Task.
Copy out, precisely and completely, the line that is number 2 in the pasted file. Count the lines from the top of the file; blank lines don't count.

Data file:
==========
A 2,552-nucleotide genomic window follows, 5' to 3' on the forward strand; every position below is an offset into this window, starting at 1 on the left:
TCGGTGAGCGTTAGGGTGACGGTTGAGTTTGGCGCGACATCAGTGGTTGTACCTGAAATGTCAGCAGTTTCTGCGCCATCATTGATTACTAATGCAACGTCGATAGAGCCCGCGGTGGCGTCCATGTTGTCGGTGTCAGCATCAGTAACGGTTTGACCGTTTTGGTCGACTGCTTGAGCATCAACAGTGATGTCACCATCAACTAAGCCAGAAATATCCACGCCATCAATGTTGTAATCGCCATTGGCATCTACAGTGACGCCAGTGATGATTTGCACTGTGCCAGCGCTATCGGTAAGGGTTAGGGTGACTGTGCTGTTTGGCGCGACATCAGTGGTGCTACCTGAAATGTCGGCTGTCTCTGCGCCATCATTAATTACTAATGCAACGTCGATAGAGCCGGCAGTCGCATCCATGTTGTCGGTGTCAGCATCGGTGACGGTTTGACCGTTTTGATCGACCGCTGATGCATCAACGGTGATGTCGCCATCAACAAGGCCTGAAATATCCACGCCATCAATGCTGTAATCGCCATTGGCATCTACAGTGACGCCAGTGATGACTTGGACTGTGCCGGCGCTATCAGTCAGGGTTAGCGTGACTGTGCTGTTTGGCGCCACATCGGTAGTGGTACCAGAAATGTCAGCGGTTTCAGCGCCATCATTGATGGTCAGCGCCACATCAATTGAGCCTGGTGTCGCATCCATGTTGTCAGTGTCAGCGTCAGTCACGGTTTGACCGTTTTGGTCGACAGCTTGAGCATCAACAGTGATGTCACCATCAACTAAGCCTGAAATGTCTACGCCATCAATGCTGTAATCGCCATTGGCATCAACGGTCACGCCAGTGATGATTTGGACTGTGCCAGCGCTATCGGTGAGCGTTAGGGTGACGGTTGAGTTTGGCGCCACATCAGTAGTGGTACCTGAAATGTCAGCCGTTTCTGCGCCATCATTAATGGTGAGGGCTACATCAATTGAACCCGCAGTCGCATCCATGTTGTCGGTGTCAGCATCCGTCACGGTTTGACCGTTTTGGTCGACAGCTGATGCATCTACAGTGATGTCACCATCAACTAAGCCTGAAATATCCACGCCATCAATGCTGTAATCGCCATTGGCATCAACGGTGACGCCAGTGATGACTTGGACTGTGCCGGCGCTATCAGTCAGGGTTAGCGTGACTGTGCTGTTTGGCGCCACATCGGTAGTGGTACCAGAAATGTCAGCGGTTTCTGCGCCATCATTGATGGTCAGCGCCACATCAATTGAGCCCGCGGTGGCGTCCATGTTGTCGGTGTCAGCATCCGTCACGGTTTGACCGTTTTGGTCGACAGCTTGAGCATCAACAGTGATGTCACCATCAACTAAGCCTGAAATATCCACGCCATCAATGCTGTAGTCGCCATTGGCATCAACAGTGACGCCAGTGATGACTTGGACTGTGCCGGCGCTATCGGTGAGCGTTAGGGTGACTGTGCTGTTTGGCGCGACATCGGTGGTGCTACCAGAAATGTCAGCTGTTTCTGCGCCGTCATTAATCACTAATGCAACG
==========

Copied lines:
TCGGTGAGCGTTAGGGTGACGGTTGAGTTTGGCGCGACATCAGTGGTTGTACCTGAAATGTCAGCAGTTTCTGCGCCATCATTGATTACTAATGCAACGTCGATAGAGCCCGCGGTGGCGTCCATGTTGTCGGTGTCAGCATCAGTAACGGTTTGACCGTTTTGGTCGACTGCTTGAGCATCAACAGTGATGTCACCATCAACTAAGCCAGAAATATCCACGCCATCAATGTTGTAATCGCCATTGGCATCTACAGTGACGCCAGTGATGATTTGCACTGTGCCAGCGCTATCGGTAAGGGTTAGGGTGACTGTGCTGTTTGGCGCGACATCAGTGGTGCTACCTGAAATGTCGGCTGTCTCTGCGCCATCATTAATTACTAATGCAACGTCGATAGAGCCGGCAGTCGCATCCATGTTGTCGGTGTCAGCATCGGTGACGGTTTGACCGTTTTGATCGACCGCTGATGCATCAACGGTGATGTCGCCATCAACAAGGCCTGAAATATCCACGCCATCAATGCTGTAATCGCCATTGGCATCTACAGTGACGCCAGTGATGACTTGGACTGTGCCGGCGCTATCAGTCAGGGTTAGCGTGACTGTGCTGTTTGGCGCCACATCGGTAGTGGTACCAGAAATGTCAGCGGTTTCAGCGCCATCATTGATGGTCAGCGCCACATCAATTGAGCCTGGTGTCGCATCCATGTTGTCAGTGTCAGCGTCAGTCACGGTTTGACCGTTTTGGTCGACAGCTTGAGCATCAACAGTGATGTCACCATCAACTAAGCCTGAAATGTCTACGCCATCAATGCTGTAATCGCCATTGGCATCAACGGTCACGCCAGTGATGATTTGGACTGTGCCAGCGCTATCGGTGAGCGTTAGGGTGACGGTTGAGTTTGGCGCCACATCAGTAGTGGTACCTGAAATGTCAGCCGTTTCTGCGCCATCATTAATGGTGAGGGCTACATCAATTGAACCCGCAGTCGCATCCATGTTGTCGGTGTCAGCATCCGTCACGGTTTGACCGTTTTGGTCGACAGCTGATGCATCTACAGTGATGTCACCATCAACTAAGCCTGAAATATCCACGCCATCAATGCTGTAATCGCCATTGGCATCAACGGTGACGCCAGTGATGACTTGGACTGTGCCGGCGCTATCAGTCAGGGTTAGCGTGACTGTGCTGTTTGGCGCCACATCGGTAGTGGTACCAGAAATGTCAGCGGTTTCTGCGCCATCATTGATGGTCAGCGCCACATCAATTGAGCCCGCGGTGGCGTCCATGTTGTCGGTGTCAGCATCCGTCACGGTTTGACCGTTTTGGTCGACAGCTTGAGCATCAACAGTGATGTCACCATCAACTAAGCCTGAAATATCCACGCCATCAATGCTGTAGTCGCCATTGGCATCAACAGTGACGCCAGTGATGACTTGGACTGTGCCGGCGCTATCGGTGAGCGTTAGGGTGACTGTGCTGTTTGGCGCGACATCGGTGGTGCTACCAGAAATGTCAGCTGTTTCTGCGCCGTCATTAATCACTAATGCAACG